Paxos Poseidon's playground

Paxos has long been a favourite of the cognoscenti, and now the smallest Ionian island is accessible by seaplane. Linda Cookson gets there ahead of the high-summer hordes
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The Independent Travel

The Ionian Islands are at their finest in early summer. The countryside is a carpet of irises and wild lilies. Roadways are fringed with screens of yellow broom, splashed with the scarlet of poppies. And at night, in the olive groves and over the harbours, fireflies pop their fuses like fistfuls of diamonds flung upwards into the dark.

Paxos - the smallest of the main Ionian islands, at only five miles by two - provides all of this loveliness in exquisite miniature. According to legend, it was formed when Poseidon, God of the sea, struck the water with his trident to create a secret island paradise where he could hide away with his lover, Amphritite. Nowadays, although the island can no longer claim to be a secret, it still retains an intimacy and charm, thanks partly to the lack of designer hotels or an international airport.

Intriguingly, this summer has seen air travel to and from the island become possible for the first time - courtesy of a 14-minute seaplane connection with nearby Corfu. A Canadian- owned company called AirSea Lines introduced the EU's first scheduled seaplane service. The little twin-prop 17-seaters fit the toy-town setting of Paxos perfectly - buzzing across the island's skies like rocking horses with wings. And twice-daily flights between Gaios, the island's capital, and Corfu Town mean that a day-trip across the water for lunch is feasible and not too expensive: just €60 return (£43).

We arrived on the island on 1 May. Although its involvement in a United Nations tsunami relief programme in Indonesia had threatened to delay the start of the service, the seaplane was running as planned. And Paxos's three harbour villages - Gaios, Lakka and Longos - were already well advanced in their preparations to receive the first visitors of the season.

"Waiting for the barbarians," remarked my partner ruefully, in reference to the Kavafy poem. But, in truth, the hospitality felt homely and genuine. On the waterfronts, hire boats had been anti-fouled, tavernas had been lime-washed, and shutters everywhere had been freshly repainted in vivid Ionian dark green. The welcome mat was out.

As it turned out, 1 May was an especially happy day on which to visit - being Easter Sunday in this year's Greek Orthodox calendar. We reached the village of Lakka - where we'd been told to expect the main action - late in the afternoon. First impressions were discouraging; the party seemed all but over.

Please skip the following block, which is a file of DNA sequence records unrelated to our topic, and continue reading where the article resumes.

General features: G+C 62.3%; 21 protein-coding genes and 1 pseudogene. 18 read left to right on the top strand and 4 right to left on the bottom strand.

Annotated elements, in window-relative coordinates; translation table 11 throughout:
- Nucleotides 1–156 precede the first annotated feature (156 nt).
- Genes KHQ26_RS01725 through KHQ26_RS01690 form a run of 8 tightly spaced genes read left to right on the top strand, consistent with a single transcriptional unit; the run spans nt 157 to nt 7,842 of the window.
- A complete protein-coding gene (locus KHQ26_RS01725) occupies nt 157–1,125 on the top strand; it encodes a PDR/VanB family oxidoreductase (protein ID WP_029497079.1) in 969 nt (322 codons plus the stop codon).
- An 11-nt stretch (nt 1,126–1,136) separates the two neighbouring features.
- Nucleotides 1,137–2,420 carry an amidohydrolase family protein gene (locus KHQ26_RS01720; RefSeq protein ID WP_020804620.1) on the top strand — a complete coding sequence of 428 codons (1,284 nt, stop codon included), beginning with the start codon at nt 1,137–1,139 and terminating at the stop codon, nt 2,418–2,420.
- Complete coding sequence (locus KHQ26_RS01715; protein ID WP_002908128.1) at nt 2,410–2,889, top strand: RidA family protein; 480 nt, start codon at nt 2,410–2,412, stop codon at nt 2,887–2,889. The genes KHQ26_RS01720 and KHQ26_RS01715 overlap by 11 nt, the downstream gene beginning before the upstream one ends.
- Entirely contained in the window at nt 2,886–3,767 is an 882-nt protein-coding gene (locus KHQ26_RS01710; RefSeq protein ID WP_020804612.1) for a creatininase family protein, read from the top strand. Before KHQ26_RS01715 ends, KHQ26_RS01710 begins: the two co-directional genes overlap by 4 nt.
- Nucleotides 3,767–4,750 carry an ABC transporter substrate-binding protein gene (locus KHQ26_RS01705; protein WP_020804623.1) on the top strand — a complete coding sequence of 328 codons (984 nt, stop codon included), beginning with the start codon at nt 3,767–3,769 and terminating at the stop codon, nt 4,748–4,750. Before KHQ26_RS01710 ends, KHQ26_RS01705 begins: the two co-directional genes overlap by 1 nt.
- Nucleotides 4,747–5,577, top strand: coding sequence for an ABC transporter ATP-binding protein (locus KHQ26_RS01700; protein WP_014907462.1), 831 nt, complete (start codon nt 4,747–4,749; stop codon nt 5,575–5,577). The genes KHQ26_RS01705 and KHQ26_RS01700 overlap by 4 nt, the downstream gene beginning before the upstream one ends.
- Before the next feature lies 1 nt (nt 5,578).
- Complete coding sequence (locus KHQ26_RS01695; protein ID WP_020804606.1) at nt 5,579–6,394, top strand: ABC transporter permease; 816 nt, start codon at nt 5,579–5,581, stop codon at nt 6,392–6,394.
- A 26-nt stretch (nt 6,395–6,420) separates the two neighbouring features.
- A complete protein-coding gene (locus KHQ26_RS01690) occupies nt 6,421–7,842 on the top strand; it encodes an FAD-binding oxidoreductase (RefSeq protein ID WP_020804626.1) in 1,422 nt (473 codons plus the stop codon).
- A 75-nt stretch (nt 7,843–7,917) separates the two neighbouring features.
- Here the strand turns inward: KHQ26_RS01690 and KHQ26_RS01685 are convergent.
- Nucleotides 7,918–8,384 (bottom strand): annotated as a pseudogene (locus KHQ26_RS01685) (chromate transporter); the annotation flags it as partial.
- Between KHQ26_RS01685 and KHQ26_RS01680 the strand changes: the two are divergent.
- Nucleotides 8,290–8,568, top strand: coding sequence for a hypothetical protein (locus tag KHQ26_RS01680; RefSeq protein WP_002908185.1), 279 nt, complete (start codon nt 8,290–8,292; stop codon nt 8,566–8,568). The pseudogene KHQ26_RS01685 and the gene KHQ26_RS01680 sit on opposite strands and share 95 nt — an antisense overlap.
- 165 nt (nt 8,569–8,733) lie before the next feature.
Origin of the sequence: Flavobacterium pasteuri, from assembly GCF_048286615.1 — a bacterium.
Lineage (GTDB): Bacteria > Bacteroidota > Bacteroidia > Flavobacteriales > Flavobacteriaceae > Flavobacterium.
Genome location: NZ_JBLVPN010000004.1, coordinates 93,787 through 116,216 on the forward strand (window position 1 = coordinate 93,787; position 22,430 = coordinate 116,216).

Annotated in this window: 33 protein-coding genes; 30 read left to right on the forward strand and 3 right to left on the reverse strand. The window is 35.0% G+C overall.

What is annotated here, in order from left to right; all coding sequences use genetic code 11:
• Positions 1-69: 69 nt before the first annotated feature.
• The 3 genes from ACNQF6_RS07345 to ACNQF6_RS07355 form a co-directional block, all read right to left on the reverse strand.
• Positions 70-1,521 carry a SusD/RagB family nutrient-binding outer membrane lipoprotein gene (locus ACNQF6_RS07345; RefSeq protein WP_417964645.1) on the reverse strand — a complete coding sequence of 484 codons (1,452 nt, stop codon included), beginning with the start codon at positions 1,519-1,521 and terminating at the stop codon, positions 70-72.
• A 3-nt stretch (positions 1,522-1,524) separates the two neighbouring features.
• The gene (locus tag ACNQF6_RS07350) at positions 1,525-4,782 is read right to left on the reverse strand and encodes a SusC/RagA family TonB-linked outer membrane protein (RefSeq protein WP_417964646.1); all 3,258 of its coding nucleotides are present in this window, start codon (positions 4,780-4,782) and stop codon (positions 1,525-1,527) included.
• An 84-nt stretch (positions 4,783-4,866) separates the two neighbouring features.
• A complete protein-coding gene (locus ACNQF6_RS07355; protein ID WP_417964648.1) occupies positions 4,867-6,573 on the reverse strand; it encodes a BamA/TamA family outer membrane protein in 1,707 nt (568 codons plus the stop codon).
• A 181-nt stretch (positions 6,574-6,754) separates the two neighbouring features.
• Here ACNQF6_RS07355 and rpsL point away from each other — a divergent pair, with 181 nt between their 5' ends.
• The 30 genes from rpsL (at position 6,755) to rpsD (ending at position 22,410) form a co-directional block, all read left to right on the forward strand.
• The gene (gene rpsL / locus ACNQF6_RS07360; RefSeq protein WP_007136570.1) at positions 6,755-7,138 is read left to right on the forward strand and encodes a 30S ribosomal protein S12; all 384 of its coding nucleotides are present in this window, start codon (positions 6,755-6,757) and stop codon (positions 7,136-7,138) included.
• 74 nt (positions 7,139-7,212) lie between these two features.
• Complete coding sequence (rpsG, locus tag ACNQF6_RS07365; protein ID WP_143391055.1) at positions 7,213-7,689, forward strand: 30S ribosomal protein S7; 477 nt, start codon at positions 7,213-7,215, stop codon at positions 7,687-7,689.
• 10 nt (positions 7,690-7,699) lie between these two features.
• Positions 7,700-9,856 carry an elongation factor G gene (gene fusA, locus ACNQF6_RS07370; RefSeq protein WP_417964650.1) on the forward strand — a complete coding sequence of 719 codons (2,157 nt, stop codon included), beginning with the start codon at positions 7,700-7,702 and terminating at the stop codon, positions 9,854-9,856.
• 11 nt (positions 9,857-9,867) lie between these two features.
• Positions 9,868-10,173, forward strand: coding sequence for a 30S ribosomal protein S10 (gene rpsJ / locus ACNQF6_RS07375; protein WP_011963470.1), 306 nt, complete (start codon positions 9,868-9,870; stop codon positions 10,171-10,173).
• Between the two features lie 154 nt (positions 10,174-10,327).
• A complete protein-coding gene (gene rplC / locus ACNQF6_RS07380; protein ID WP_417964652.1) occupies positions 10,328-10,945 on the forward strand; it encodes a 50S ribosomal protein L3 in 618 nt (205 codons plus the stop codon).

The streets were silent, although still swathed in the garlands and branches that had been strewn in the path of the Epitafios procession on Good Friday night. Empty firework shells and paper streamers testified to wild partying on the Saturday. And the aromas of rosemary and garlic hovered around the embers of charcoal fires where lambs had been spit-roasted for Sunday lunch. But right now, with the exception of a few dozing cats, the place seemed deserted.

We needn't have worried. Behind the closed doorways - decorated for Easter with crushed eggshells, dyed the traditional red - the village was simply sleeping off its collective hangover. Before long, like its cats, it began to stretch and yawn.

By nightfall, everything was rocking, with parties of revellers piling into the restaurants under a blaze of fairy-lights decked with holly-leaves, bells and candles. Diogenis, who runs a taverna on the main square, was making a few minor adjustments to the illuminations. From halfway up his ladder, he explained that the boxes of lights depicting spangly hens, Easter bunnies and the ilk had got lost somewhere along the line. But the Christmas lights had been in perfect working order. And what, after all, are a few misplaced reindeer among friends?

Lakka is the scruffiest of Paxos's three picture-book harbours, but probably the most fun. It's certainly the most off-beat. The village electrician, Babis, sports the e-mail soubriquet "sparkydancer", a reference to both his trade and his skills on the dance floor.

A small square that is the location of one of Lakka's nicest backstreet hideaways has the improbable title Platia Edward Kennedy, in honour of a visit from the Kennedy family in the 1960s to broker Jackie Kennedy's wedding contract with Aristotle Onassis. Allegedly, the deal was struck over a table at what is now the Alexandros restaurant.